UH Affirms Commitments To Undocumented And All Students

Students in a lecture hall

University of Hawaiʻi President David Lassner shared a message on December 29 to students, faculty and staff of the UH campuses.

To our UH System ʻohana:

The University of Hawaiʻi is steadfast in our commitment to serve all members of our community, regardless of citizenship status. Well over three years ago the UH Board of Regents adopted a policy to extend eligibility for resident tuition rates to undocumented students, including but not limited to those who have filed for Deferred Action for Childhood Arrivals (DACA). And more recently, I proudly joined with hundreds of college and university presidents to publicly support continuation of the DACA program by the federal government. Our undocumented students are an integral part of our community and will continue to be extended all the rights, privileges and services available to our students, from application through graduation.

We will afford our undocumented students protections under all applicable laws. UH does not maintain lists of students by immigration status or national origin, and will continue to utilize and abide by the Family Educational Rights and Privacy Act (FERPA), which protects against most releases of students’ personal information, including immigration status, without the written permission of the student or a subpoena or court order.

UH security staff are not sworn officers of the law; they do not and will not enforce immigration laws, which are the purview of the federal government. UH will not voluntarily support efforts to deport our students based solely on their immigration status. Immigration law is highly specialized and we encourage concerned students to educate themselves regarding options and resources. The National Immigration Law Center provides useful information, and UH has proactively reached out to confirm that the local ACLU is available and willing to assist our students with legal concerns.

The university also provides a wide array of support services for all of our students, including those who may be undocumented. Students or others who experience intimidation or harassment should report it to campus authorities, and those who need assistance coping should reach out to campus support services, such as counseling centers.

While there are calls locally and nationally for the creation of “sanctuary campuses,” such a designation has no clear definition nor any legal significance. We commit to do all we can under the law to protect our undocumented students and members of the UH community from harassment and unlawful invasions of privacy.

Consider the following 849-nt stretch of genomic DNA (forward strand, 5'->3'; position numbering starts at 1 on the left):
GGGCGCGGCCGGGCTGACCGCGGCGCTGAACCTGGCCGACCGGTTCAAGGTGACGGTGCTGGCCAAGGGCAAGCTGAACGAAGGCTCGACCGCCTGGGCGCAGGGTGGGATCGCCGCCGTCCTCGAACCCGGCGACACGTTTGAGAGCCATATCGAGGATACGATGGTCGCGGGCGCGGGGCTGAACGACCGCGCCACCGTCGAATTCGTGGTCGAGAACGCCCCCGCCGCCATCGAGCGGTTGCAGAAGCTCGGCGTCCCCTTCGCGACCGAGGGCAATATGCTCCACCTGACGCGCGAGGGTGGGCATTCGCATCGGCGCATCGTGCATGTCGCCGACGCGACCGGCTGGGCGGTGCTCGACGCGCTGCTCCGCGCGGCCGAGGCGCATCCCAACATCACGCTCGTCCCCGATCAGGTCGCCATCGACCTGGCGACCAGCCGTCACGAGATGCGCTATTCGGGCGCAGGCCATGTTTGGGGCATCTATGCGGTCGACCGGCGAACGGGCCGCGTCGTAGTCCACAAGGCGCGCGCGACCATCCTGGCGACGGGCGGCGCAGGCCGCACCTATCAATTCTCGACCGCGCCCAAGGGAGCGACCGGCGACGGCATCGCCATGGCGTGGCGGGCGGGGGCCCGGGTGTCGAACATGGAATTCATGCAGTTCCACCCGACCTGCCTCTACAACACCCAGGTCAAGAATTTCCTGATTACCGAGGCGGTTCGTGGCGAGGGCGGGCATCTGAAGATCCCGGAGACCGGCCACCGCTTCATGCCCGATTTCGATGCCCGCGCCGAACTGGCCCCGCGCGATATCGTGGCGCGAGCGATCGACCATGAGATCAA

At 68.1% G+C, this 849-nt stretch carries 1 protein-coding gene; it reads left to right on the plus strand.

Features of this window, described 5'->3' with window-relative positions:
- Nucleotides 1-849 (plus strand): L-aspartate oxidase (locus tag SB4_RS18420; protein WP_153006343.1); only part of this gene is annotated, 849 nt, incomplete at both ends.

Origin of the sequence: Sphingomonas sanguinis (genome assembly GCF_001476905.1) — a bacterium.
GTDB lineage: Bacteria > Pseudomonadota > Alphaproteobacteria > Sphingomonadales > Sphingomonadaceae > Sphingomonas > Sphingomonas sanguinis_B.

As our state’s only public higher education system we have a deep responsibility to provide high-quality affordable education to advance our people, our communities and our islands. That mission requires that we support and celebrate diversity, respect and caring. We must support free speech and free expression even as we work to overcome intolerance and prohibit harassment based on immigration status, race, religion, national origin, gender, LGBTQ+ status or disability. Our commitment to these values has been and remains clear and firm.

David Lassner

This Post Has 3 Comments
  1. I am confused about what forms of diversity UH celebrates. Those here illegally are welcomed with open arms at taxpayers expense and provided services if they are harassed. But those here legally and are smokers are excommunicated from the Mānoa campus. Mānoa even instructs people how to harass smokers even though they add to the diversity of the campus http://manoa.hawaii.edu/smokefree/faq.php. Should not all forms of harassment be unacceptable?

  2. Aloha David Lassner,

    I read this article. Where it states, “Well over three years ago the UH Board of Regents adopted a policy to extend eligibility for resident tuition rates to undocumented students….” I would like to comment that I think this is wrong and unfair. I am a graduate student with the University of Hawai’i, EDEP, doctoral program. I have lived here for 3.5 years and have been a full-time student. I have asked UH to receive resident status since I live here, lease a condo, have a Hawai’i driver’s license, and am registered to vote here. I was declined. I am also an elder in the Puyallup tribe of Washington State. It is absurd that I am not given the same rights, privileges and services as undocumented students. Please comment on this.

    Best Regards,

    Kiyah Kivalahula

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